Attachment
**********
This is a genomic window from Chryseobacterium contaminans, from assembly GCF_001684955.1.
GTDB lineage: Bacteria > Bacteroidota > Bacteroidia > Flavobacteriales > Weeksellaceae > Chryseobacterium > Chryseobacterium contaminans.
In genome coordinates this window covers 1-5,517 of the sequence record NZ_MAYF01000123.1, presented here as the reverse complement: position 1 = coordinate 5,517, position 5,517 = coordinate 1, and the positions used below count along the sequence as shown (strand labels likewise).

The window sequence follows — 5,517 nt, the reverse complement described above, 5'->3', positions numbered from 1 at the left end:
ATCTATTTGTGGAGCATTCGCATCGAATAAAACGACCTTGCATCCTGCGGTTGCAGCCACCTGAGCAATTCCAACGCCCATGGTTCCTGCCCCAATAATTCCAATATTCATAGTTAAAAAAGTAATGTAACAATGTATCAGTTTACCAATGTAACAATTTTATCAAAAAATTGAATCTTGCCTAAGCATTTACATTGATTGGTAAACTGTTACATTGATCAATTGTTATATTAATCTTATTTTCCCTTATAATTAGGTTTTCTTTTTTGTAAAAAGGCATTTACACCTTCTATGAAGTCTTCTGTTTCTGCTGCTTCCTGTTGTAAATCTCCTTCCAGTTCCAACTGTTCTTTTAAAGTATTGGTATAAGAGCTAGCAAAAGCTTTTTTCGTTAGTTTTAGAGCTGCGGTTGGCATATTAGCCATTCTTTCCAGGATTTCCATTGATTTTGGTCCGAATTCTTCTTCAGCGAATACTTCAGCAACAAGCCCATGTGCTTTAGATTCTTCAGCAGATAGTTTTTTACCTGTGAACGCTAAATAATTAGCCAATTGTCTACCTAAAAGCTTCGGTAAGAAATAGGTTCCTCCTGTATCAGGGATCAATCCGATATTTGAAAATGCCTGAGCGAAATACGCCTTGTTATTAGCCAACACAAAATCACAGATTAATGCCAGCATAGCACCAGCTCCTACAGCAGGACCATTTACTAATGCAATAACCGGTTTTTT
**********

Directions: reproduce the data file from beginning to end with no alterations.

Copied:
This is a genomic window from Chryseobacterium contaminans, from assembly GCF_001684955.1.
GTDB lineage: Bacteria > Bacteroidota > Bacteroidia > Flavobacteriales > Weeksellaceae > Chryseobacterium > Chryseobacterium contaminans.
In genome coordinates this window covers 1-5,517 of the sequence record NZ_MAYF01000123.1, presented here as the reverse complement: position 1 = coordinate 5,517, position 5,517 = coordinate 1, and the positions used below count along the sequence as shown (strand labels likewise).

The window sequence follows — 5,517 nt, the reverse complement described above, 5'->3', positions numbered from 1 at the left end:
ATCTATTTGTGGAGCATTCGCATCGAATAAAACGACCTTGCATCCTGCGGTTGCAGCCACCTGAGCAATTCCAACGCCCATGGTTCCTGCCCCAATAATTCCAATATTCATAGTTAAAAAAGTAATGTAACAATGTATCAGTTTACCAATGTAACAATTTTATCAAAAAATTGAATCTTGCCTAAGCATTTACATTGATTGGTAAACTGTTACATTGATCAATTGTTATATTAATCTTATTTTCCCTTATAATTAGGTTTTCTTTTTTGTAAAAAGGCATTTACACCTTCTATGAAGTCTTCTGTTTCTGCTGCTTCCTGTTGTAAATCTCCTTCCAGTTCCAACTGTTCTTTTAAAGTATTGGTATAAGAGCTAGCAAAAGCTTTTTTCGTTAGTTTTAGAGCTGCGGTTGGCATATTAGCCATTCTTTCCAGGATTTCCATTGATTTTGGTCCGAATTCTTCTTCAGCGAATACTTCAGCAACAAGCCCATGTGCTTTAGATTCTTCAGCAGATAGTTTTTTACCTGTGAACGCTAAATAATTAGCCAATTGTCTACCTAAAAGCTTCGGTAAGAAATAGGTTCCTCCTGTATCAGGGATCAATCCGATATTTGAAAATGCCTGAGCGAAATACGCCTTGTTATTAGCCAACACAAAATCACAGATTAATGCCAGCATAGCACCAGCTCCTACAGCAGGACCATTTACTAATGCAATAACCGGTTTTTT